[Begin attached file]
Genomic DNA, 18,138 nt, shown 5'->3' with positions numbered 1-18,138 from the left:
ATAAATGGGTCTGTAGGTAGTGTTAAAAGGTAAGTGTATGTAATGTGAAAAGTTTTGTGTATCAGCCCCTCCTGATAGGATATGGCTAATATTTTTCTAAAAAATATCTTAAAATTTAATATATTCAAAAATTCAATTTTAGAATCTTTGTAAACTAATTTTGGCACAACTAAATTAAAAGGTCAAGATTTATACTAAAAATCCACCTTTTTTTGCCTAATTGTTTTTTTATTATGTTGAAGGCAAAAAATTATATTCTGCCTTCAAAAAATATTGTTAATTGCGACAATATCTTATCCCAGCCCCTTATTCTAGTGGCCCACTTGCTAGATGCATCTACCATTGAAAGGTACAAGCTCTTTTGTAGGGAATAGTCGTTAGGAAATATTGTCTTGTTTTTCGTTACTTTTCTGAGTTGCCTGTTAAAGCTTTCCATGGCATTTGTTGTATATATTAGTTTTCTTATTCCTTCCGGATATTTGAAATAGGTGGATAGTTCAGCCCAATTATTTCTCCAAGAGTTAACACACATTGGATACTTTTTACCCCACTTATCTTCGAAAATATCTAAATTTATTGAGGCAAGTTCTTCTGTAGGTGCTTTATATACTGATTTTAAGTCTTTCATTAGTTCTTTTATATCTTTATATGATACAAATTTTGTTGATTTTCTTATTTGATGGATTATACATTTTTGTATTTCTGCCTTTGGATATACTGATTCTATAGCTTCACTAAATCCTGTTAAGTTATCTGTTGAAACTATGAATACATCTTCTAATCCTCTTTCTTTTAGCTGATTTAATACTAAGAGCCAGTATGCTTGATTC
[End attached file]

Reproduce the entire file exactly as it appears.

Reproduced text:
Genomic DNA, 18,138 nt, shown 5'->3' with positions numbered 1-18,138 from the left:
ATAAATGGGTCTGTAGGTAGTGTTAAAAGGTAAGTGTATGTAATGTGAAAAGTTTTGTGTATCAGCCCCTCCTGATAGGATATGGCTAATATTTTTCTAAAAAATATCTTAAAATTTAATATATTCAAAAATTCAATTTTAGAATCTTTGTAAACTAATTTTGGCACAACTAAATTAAAAGGTCAAGATTTATACTAAAAATCCACCTTTTTTTGCCTAATTGTTTTTTTATTATGTTGAAGGCAAAAAATTATATTCTGCCTTCAAAAAATATTGTTAATTGCGACAATATCTTATCCCAGCCCCTTATTCTAGTGGCCCACTTGCTAGATGCATCTACCATTGAAAGGTACAAGCTCTTTTGTAGGGAATAGTCGTTAGGAAATATTGTCTTGTTTTTCGTTACTTTTCTGAGTTGCCTGTTAAAGCTTTCCATGGCATTTGTTGTATATATTAGTTTTCTTATTCCTTCCGGATATTTGAAATAGGTGGATAGTTCAGCCCAATTATTTCTCCAAGAGTTAACACACATTGGATACTTTTTACCCCACTTATCTTCGAAAATATCTAAATTTATTGAGGCAAGTTCTTCTGTAGGTGCTTTATATACTGATTTTAAGTCTTTCATTAGTTCTTTTATATCTTTATATGATACAAATTTTGTTGATTTTCTTATTTGATGGATTATACATTTTTGTATTTCTGCCTTTGGATATACTGATTCTATAGCTTCACTAAATCCTGTTAAGTTATCTGTTGAAACTATGAATACATCTTCTAATCCTCTTTCTTTTAGCTGATTTAATACTAAGAGCCAGTATGCTTGATTC